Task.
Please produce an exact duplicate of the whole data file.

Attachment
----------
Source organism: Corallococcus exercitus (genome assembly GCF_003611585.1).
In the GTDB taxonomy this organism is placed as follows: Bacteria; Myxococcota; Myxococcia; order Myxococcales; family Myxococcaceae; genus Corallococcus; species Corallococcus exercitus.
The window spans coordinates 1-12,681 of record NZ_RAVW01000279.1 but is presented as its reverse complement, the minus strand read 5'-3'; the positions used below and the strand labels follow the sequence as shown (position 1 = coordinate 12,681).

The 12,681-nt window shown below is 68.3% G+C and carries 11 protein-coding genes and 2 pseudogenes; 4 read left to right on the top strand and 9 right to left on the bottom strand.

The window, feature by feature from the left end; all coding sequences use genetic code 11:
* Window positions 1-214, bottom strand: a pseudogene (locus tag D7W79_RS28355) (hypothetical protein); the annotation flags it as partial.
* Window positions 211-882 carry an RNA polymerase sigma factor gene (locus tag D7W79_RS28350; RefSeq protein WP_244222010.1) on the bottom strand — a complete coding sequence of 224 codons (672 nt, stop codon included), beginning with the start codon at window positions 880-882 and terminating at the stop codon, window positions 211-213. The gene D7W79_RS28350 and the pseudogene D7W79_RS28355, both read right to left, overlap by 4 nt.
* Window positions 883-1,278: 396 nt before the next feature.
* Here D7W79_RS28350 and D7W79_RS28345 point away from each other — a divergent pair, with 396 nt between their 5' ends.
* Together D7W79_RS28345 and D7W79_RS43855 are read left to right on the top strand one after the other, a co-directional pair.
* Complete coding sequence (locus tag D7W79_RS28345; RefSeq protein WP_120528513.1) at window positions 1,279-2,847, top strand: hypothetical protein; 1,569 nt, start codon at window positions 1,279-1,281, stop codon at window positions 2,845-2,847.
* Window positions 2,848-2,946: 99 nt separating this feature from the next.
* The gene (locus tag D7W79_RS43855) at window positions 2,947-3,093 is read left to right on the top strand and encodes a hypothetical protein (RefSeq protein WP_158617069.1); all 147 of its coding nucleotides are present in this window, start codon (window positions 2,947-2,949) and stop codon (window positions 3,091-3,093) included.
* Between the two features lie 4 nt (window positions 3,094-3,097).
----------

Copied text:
Source organism: Corallococcus exercitus (genome assembly GCF_003611585.1).
In the GTDB taxonomy this organism is placed as follows: Bacteria; Myxococcota; Myxococcia; order Myxococcales; family Myxococcaceae; genus Corallococcus; species Corallococcus exercitus.
The window spans coordinates 1-12,681 of record NZ_RAVW01000279.1 but is presented as its reverse complement, the minus strand read 5'-3'; the positions used below and the strand labels follow the sequence as shown (position 1 = coordinate 12,681).

The 12,681-nt window shown below is 68.3% G+C and carries 11 protein-coding genes and 2 pseudogenes; 4 read left to right on the top strand and 9 right to left on the bottom strand.

The window, feature by feature from the left end; all coding sequences use genetic code 11:
* Window positions 1-214, bottom strand: a pseudogene (locus tag D7W79_RS28355) (hypothetical protein); the annotation flags it as partial.
* Window positions 211-882 carry an RNA polymerase sigma factor gene (locus tag D7W79_RS28350; RefSeq protein WP_244222010.1) on the bottom strand — a complete coding sequence of 224 codons (672 nt, stop codon included), beginning with the start codon at window positions 880-882 and terminating at the stop codon, window positions 211-213. The gene D7W79_RS28350 and the pseudogene D7W79_RS28355, both read right to left, overlap by 4 nt.
* Window positions 883-1,278: 396 nt before the next feature.
* Here D7W79_RS28350 and D7W79_RS28345 point away from each other — a divergent pair, with 396 nt between their 5' ends.
* Together D7W79_RS28345 and D7W79_RS43855 are read left to right on the top strand one after the other, a co-directional pair.
* Complete coding sequence (locus tag D7W79_RS28345; RefSeq protein WP_120528513.1) at window positions 1,279-2,847, top strand: hypothetical protein; 1,569 nt, start codon at window positions 1,279-1,281, stop codon at window positions 2,845-2,847.
* Window positions 2,848-2,946: 99 nt separating this feature from the next.
* The gene (locus tag D7W79_RS43855) at window positions 2,947-3,093 is read left to right on the top strand and encodes a hypothetical protein (RefSeq protein WP_158617069.1); all 147 of its coding nucleotides are present in this window, start codon (window positions 2,947-2,949) and stop codon (window positions 3,091-3,093) included.
* Between the two features lie 4 nt (window positions 3,094-3,097).